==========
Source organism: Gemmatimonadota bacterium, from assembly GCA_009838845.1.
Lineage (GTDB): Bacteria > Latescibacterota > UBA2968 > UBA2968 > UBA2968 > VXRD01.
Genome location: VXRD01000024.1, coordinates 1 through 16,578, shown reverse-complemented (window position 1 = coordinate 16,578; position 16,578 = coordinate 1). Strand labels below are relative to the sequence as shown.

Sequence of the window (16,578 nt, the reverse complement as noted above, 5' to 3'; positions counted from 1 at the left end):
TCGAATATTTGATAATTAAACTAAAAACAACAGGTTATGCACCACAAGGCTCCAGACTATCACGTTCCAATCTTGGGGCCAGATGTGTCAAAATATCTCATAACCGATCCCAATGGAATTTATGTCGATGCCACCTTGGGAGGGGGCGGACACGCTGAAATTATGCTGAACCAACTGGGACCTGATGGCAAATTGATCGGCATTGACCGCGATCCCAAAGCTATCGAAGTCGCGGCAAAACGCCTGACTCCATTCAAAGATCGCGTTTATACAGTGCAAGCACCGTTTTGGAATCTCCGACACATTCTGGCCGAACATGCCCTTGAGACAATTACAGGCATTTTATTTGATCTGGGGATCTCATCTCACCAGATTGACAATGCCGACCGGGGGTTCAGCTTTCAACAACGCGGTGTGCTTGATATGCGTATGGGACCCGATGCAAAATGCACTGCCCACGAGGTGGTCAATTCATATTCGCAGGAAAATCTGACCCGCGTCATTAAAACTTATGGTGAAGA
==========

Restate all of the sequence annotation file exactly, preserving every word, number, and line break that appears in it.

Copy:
Source organism: Gemmatimonadota bacterium, from assembly GCA_009838845.1.
Lineage (GTDB): Bacteria > Latescibacterota > UBA2968 > UBA2968 > UBA2968 > VXRD01.
Genome location: VXRD01000024.1, coordinates 1 through 16,578, shown reverse-complemented (window position 1 = coordinate 16,578; position 16,578 = coordinate 1). Strand labels below are relative to the sequence as shown.

Sequence of the window (16,578 nt, the reverse complement as noted above, 5' to 3'; positions counted from 1 at the left end):
TCGAATATTTGATAATTAAACTAAAAACAACAGGTTATGCACCACAAGGCTCCAGACTATCACGTTCCAATCTTGGGGCCAGATGTGTCAAAATATCTCATAACCGATCCCAATGGAATTTATGTCGATGCCACCTTGGGAGGGGGCGGACACGCTGAAATTATGCTGAACCAACTGGGACCTGATGGCAAATTGATCGGCATTGACCGCGATCCCAAAGCTATCGAAGTCGCGGCAAAACGCCTGACTCCATTCAAAGATCGCGTTTATACAGTGCAAGCACCGTTTTGGAATCTCCGACACATTCTGGCCGAACATGCCCTTGAGACAATTACAGGCATTTTATTTGATCTGGGGATCTCATCTCACCAGATTGACAATGCCGACCGGGGGTTCAGCTTTCAACAACGCGGTGTGCTTGATATGCGTATGGGACCCGATGCAAAATGCACTGCCCACGAGGTGGTCAATTCATATTCGCAGGAAAATCTGACCCGCGTCATTAAAACTTATGGTGAAGA